DALLAS — This year Harvard graduated 7,066 students. Of those, 732 came out of the Graduate School of Education, 666 of that group got a Master of Education.
Only one of those got that degree, moved back home to Oak Cliff, and took a job teaching third Grade at James Bowie Elementary School.
“My name is Adan Gonzalez, I’m from Oak Cliff, and I’m here to help. That’s why I’m here.”
Adan Gonzalez knows the territory.
“This is the school we walked to every morning, and I think overall this is where you make memories, happy memories too,” Gonzalez said from the Bowie Elementary library Monday.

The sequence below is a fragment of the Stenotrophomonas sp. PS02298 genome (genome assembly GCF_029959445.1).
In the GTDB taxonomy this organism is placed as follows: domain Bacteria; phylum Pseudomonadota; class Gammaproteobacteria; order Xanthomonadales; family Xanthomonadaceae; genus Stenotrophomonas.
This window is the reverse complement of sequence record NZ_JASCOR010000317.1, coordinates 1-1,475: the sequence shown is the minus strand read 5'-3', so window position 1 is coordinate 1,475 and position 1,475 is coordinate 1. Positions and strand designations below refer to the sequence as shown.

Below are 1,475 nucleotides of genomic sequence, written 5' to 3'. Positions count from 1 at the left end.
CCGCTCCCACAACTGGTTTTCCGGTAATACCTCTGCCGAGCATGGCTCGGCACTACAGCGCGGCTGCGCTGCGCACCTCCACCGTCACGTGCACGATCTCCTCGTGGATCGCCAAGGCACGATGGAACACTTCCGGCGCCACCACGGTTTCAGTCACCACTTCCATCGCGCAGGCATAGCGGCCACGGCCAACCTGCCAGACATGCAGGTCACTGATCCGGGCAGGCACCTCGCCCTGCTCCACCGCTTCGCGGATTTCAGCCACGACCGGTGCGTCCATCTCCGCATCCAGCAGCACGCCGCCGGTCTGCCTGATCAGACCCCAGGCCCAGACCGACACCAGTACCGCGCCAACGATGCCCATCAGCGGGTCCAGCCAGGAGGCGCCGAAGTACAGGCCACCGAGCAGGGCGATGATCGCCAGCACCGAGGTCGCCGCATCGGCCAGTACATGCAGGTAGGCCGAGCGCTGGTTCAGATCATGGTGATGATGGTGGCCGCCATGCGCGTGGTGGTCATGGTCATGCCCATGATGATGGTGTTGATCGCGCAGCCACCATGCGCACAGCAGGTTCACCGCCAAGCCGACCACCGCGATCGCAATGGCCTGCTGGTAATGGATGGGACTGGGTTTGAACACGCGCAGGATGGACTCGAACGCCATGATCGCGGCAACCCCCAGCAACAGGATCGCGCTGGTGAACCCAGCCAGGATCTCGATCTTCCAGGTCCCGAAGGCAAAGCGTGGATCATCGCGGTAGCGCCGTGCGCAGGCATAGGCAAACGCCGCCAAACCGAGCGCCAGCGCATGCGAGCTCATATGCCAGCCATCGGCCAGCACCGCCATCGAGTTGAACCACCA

Plenty of people have a hometown they left and never went back, and plenty more talk about someday getting out of the hood. So why, with degrees from Georgetown and Harvard, did Adan go back?
Because of what he realized when he was gone.
“I learned that it’s not normal for my peers to be hungry,” Gonzalez said. “It’s not normal for my peers to not come prepared for school.”
He’s been there.
“I applied for college sitting on a curb at McDonald’s using a laptop that wasn’t mine,” he remembered. “I arrived to college with my clothes in trash bags because I didn’t know anything about airport fees.”
He came back because he wants to change everything.
“My story should not be an exception. If anything, it should be an expectation,” he said.
He already helps more than 250 kids through Puede Network, a five-year-old community non-profit he started while he was at Georgetown.
Now, he’s taking on the school system as a way to reach the kids.
As he says, “Si, se puede.”
Yes, you can.
And yes he can.